One sunny day in June, the porch was getting underway!
Now for the rant: the state I live in is known for its rain complaints. I have seen many moldy, dry-rotted houses on the rainy side of the mountains. It did not take me long living here to wonder, why aren't porches part of the vernacular architecture? Specifically, wrap-around porches. They would extend the life of siding, keep the damp feeling down on the inside of the house, and allow the inmates of the house a dry place to walk around and get some exercise in the wet winter. As it is, not a lot of people venture out-of-doors when it is drizzly. A wrap-around porch could bring about healthier movement in wintertime.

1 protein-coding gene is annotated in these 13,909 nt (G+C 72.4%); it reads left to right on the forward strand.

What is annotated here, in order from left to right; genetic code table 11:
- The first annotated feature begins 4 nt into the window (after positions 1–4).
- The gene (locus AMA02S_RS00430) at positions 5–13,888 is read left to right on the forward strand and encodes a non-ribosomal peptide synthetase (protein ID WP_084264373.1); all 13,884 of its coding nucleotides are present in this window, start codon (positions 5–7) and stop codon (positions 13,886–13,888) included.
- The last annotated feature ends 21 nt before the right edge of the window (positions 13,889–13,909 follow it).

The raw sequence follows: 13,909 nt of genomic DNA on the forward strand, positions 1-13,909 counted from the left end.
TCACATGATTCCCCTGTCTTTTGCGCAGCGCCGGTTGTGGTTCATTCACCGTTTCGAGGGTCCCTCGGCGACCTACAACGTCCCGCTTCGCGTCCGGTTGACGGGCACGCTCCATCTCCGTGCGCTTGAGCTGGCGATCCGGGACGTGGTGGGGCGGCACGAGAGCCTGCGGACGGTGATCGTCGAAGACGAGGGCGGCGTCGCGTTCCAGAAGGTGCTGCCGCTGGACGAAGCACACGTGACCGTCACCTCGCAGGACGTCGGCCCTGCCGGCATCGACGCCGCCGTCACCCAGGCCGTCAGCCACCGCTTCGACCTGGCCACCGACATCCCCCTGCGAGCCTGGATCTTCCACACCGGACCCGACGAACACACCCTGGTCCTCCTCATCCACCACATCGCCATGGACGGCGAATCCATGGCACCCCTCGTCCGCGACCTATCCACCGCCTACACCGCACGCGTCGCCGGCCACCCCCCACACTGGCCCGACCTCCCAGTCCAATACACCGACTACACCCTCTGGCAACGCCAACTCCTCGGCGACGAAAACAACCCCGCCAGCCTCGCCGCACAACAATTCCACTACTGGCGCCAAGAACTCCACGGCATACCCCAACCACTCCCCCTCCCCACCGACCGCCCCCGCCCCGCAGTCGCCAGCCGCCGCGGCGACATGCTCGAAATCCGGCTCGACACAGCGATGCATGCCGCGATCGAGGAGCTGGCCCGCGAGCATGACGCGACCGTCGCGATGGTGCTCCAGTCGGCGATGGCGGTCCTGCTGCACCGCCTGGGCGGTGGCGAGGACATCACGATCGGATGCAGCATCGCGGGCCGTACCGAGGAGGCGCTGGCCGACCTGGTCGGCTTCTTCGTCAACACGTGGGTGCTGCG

Now, not having been here a hundred years ago, I might be completely mistaken in this judgement. Perhaps they did have wrap-around porches then, but they have since rotted away themselves and not been replaced. I know that the new houses have very small porches, if any, and most not more than a dark cave-like corridor to the front door. The rain is still a problem and the architecture has not reflected the solution.
On the other side of the mountains, where the sun shines most of the year, a deep porch is important for the shade and I think I see more porches around. Reminds me of that old Aesop's fable of the quest to get the man's coat...guess the sun still wins.